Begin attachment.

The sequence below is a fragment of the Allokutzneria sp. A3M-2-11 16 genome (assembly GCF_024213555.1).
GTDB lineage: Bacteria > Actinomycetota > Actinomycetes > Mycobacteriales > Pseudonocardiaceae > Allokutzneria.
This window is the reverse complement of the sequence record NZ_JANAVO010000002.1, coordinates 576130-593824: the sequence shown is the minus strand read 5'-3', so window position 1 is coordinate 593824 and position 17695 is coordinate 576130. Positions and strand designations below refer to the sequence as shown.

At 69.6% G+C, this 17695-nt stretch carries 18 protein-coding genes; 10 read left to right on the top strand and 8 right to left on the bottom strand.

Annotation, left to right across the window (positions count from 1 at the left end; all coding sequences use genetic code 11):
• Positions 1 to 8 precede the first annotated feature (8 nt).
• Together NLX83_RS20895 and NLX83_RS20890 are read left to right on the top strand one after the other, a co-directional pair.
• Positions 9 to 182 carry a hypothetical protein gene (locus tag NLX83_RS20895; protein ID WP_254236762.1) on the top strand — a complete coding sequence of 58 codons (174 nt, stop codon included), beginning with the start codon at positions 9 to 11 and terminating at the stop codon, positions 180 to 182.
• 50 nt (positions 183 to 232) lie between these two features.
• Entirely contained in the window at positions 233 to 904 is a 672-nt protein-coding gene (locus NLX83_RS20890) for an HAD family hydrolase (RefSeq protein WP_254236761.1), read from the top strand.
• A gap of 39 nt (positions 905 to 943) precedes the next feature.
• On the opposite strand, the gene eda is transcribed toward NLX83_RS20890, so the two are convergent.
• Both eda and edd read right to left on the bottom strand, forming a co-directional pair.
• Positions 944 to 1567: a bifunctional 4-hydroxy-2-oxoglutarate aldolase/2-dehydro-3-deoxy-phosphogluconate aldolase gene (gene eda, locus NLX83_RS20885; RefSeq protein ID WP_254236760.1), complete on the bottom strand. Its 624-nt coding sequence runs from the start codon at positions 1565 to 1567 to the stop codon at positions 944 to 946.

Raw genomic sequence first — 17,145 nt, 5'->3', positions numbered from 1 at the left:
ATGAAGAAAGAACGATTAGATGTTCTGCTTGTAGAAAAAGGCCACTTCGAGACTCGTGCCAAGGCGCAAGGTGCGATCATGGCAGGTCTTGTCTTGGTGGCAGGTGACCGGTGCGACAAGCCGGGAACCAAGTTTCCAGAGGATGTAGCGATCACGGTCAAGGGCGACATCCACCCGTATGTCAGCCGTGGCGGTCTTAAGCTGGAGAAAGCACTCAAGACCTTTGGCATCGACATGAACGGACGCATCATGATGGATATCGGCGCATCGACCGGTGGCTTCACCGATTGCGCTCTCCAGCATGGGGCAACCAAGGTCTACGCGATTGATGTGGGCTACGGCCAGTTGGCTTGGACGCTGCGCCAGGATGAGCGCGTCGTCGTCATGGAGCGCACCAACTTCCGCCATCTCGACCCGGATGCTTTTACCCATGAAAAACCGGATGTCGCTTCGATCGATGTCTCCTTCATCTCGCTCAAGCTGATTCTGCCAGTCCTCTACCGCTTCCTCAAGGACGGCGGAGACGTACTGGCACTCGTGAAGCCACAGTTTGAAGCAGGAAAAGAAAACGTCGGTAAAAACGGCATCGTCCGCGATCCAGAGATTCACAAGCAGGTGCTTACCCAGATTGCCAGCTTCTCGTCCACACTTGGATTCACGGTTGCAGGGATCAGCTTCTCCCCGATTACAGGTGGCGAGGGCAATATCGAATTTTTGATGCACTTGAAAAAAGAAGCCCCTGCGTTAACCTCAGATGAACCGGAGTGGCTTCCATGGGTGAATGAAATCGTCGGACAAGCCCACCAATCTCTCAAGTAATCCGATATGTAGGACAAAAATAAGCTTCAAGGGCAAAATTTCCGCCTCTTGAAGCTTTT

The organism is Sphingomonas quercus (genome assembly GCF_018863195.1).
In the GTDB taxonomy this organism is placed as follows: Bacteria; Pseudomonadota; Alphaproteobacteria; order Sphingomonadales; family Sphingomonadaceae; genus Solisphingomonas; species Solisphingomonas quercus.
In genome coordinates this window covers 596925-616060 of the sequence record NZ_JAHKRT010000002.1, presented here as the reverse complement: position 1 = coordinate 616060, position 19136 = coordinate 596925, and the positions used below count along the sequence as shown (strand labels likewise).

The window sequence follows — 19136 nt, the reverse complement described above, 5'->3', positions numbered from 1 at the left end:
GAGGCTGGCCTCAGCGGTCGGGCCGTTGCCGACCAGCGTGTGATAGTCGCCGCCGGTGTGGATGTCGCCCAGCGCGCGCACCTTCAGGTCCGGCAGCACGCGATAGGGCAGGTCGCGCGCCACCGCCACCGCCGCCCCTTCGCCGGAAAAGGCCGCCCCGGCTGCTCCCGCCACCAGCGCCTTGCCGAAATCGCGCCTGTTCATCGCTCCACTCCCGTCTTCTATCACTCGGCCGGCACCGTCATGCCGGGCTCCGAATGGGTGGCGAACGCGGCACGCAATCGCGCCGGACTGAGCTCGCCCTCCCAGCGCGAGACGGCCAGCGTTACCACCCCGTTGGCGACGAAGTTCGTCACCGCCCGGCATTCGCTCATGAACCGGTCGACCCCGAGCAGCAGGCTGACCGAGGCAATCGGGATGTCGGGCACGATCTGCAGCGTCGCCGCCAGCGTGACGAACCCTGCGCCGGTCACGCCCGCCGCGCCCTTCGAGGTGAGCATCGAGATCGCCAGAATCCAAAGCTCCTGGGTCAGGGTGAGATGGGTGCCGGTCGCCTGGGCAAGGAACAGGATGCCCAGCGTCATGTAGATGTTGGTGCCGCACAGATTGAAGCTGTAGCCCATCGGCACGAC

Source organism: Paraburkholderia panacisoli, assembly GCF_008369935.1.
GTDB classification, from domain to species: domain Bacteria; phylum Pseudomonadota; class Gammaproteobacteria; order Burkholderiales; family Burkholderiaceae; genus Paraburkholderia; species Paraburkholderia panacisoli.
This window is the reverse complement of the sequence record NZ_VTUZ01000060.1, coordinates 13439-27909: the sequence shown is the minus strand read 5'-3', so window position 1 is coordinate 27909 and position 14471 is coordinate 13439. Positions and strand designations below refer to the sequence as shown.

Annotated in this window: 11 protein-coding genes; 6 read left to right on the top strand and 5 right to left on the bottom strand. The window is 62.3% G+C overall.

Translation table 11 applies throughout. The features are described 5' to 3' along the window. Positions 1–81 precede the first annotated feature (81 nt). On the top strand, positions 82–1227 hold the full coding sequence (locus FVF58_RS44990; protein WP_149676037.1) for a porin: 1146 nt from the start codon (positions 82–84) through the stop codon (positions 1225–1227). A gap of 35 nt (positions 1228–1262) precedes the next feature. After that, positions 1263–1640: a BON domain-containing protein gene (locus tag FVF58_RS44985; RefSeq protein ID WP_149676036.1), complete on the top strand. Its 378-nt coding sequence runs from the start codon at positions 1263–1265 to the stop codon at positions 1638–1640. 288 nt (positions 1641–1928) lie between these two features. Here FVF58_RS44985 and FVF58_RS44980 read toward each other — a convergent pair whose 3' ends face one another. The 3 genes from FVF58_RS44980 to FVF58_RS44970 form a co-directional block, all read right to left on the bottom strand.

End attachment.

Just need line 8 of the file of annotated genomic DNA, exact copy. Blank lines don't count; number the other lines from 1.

• Positions 9 to 182 carry a hypothetical protein gene (locus tag NLX83_RS20895; protein ID WP_254236762.1) on the top strand — a complete coding sequence of 58 codons (174 nt, stop codon included), beginning with the start codon at positions 9 to 11 and terminating at the stop codon, positions 180 to 182.